On the ontology of the objective Bayesian probability interpretation

Warning: this post is going to analyse mathematical concepts and will most likely cause intense headaches to non-mathematical brains.


 At the beginning I wanted to make it understandable for lay people before I realized I am not the right man for such a huge task.

I considered it necessary to write it since Bayesian considerations plays a very important role in many scientific and philosophical fields, including metaphysic problems such as the existence of God.

Basically, objective Bayesianism is a theory of knowledge according to which probabilities are degrees of belief (and vice-versa) whose values can be objectively identified by every rational agent disposing of the same information.

It stands in opposition to frequentism which stipulates that the probability of an event is identical with the frequency of a great (nearly infinite) number of events.

I illustrated how this plays out in a previous post.

The name of the philosophy stems from Bayes theorem which stipulates that


where P(A|B) is the probability of an event A given an event B, B the probability of the event B given the event A, P(A) and P(B) the total probabilities of the event A and B, respectively.

At that point, it is important to realize that the Bayesian identification of these probabilities with degrees of belief in the hypotheses A and B is a philosophical decision and not a mathematical result, as many Bayesians seem to believe.

Bayes theorem is utilized to actualize the probability of the theory A as new data (the truth of B) come in. Unless one believes in infinite regress, there is going to be basic probabilities called priors which cannot themselves be deduced from former probabilities or likelihoods.

Here I want to go into two closely related problems of Bayesian epistemology, namely those of the ontological nature of these probabilities and the values one objectively assigns to them.

Let us consider that I throw a coin in the air. My degree of belief (1/2) it will land on heads is a subjective brain state which may (or should) be related to a frequency of action if betting money is involved.

But let us now consider the young Isaac Newton who was considering his newly developed theory of universal gravitation. What value should his degree of belief have taken on BEFORE he had begun to consider the first data of the real world?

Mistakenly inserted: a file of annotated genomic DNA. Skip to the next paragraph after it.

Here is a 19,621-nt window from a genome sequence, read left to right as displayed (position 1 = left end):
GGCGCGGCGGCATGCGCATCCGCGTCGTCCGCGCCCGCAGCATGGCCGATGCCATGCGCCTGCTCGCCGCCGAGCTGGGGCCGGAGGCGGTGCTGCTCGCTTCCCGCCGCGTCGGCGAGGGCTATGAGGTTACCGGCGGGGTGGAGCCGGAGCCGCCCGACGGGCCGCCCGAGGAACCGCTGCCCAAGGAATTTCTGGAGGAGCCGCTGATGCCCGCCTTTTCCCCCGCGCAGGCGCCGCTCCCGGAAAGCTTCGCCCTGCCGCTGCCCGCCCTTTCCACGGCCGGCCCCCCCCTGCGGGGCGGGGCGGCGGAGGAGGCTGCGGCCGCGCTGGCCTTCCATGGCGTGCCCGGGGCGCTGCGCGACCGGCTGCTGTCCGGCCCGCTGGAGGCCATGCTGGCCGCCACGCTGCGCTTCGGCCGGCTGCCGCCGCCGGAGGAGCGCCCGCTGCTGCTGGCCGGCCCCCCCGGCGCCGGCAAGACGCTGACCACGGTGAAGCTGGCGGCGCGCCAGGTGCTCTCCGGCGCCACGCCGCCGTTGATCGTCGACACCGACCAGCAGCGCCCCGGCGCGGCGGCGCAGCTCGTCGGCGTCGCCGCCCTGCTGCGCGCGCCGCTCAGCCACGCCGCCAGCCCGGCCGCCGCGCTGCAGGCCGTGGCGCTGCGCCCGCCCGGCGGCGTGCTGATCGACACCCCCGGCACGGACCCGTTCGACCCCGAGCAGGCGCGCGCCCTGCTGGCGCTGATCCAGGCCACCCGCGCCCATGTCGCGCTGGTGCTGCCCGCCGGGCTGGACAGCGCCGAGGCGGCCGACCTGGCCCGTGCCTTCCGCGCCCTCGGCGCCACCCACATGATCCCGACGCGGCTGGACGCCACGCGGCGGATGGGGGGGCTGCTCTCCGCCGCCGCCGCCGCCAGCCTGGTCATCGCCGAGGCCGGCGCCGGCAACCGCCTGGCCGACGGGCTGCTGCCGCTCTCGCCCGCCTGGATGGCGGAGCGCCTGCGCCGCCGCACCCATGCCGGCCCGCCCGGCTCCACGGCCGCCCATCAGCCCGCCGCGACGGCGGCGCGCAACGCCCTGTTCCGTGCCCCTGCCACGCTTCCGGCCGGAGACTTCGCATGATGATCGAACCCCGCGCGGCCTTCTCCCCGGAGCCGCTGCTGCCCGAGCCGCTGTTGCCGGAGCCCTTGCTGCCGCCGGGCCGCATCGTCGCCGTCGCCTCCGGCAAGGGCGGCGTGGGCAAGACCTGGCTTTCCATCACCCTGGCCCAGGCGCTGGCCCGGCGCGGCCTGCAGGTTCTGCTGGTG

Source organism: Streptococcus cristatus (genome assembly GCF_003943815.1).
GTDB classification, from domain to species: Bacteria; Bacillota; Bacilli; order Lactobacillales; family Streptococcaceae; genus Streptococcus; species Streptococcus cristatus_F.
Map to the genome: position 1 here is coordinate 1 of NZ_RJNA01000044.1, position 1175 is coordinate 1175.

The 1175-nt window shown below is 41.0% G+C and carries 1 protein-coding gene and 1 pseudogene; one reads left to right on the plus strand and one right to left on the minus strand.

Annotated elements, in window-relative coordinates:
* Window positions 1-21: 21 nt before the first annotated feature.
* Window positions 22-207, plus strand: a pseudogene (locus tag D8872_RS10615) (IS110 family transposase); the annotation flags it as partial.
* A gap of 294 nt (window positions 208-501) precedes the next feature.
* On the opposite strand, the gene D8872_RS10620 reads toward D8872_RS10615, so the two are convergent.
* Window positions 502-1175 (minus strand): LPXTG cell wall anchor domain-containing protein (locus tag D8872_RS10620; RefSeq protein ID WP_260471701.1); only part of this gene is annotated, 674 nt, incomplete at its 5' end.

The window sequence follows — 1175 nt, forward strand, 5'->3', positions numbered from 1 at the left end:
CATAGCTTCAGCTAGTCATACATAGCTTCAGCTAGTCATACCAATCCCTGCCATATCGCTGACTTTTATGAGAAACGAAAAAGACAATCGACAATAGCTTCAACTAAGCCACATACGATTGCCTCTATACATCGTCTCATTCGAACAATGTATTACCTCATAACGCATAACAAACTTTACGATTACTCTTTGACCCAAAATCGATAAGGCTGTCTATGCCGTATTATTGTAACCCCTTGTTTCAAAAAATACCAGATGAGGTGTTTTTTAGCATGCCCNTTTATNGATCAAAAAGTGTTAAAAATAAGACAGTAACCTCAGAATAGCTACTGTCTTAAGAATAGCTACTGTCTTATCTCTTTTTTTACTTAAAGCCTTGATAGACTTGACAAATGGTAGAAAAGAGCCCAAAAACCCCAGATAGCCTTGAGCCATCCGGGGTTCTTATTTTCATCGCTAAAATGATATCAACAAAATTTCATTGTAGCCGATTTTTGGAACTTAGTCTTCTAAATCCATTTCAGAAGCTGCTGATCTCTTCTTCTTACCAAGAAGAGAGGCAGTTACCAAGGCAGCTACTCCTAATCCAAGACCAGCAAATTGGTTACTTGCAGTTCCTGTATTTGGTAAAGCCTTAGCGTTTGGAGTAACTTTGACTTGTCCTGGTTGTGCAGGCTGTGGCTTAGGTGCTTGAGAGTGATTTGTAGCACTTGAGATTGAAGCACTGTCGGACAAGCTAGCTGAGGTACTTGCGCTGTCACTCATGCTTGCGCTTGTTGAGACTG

The great science philosopher Elliot Sobert wrote this about this particular situation:

Newton’s universal law of gravitation, when suitably supplemented with plausible background assumptions, can be said to confer probabilities on observations. But what does it mean to say that the law has a probability in the light of those observations? More puzzling still is the idea that it has a probability before any observations are taken into account. If God chose the laws of nature by drawing slips of paper from an urn, it would make sense to say that Newton’s law has an objective prior. But no one believes this process model, and nothing similar seems remotely plausible.”

Frequentism provides us with well-defined probabilities in many situations. The likelihood of getting a coin coming down as heads is identical with the frequency of this event if I were to repeat it an infinite number of times and the central limit theorem guarantees that one gets an increasingly better approximation of this quantity with a growing number of trials.

But what does the likelihood of the theory of universal gravitation being 2%, 5% or 15% mean?

And once one has come up with a definition one thinks to be valid, what is the objective value for the probability prior to any observation being taken into account?

I could not find any answer in the Bayesian papers I have read until now, these questions are apparently best ignored. But to my mind they are very important if you pretend to be building up a theory of knowledge based on probabilities.


Next episode: a mathematical proof of Bayesianism?


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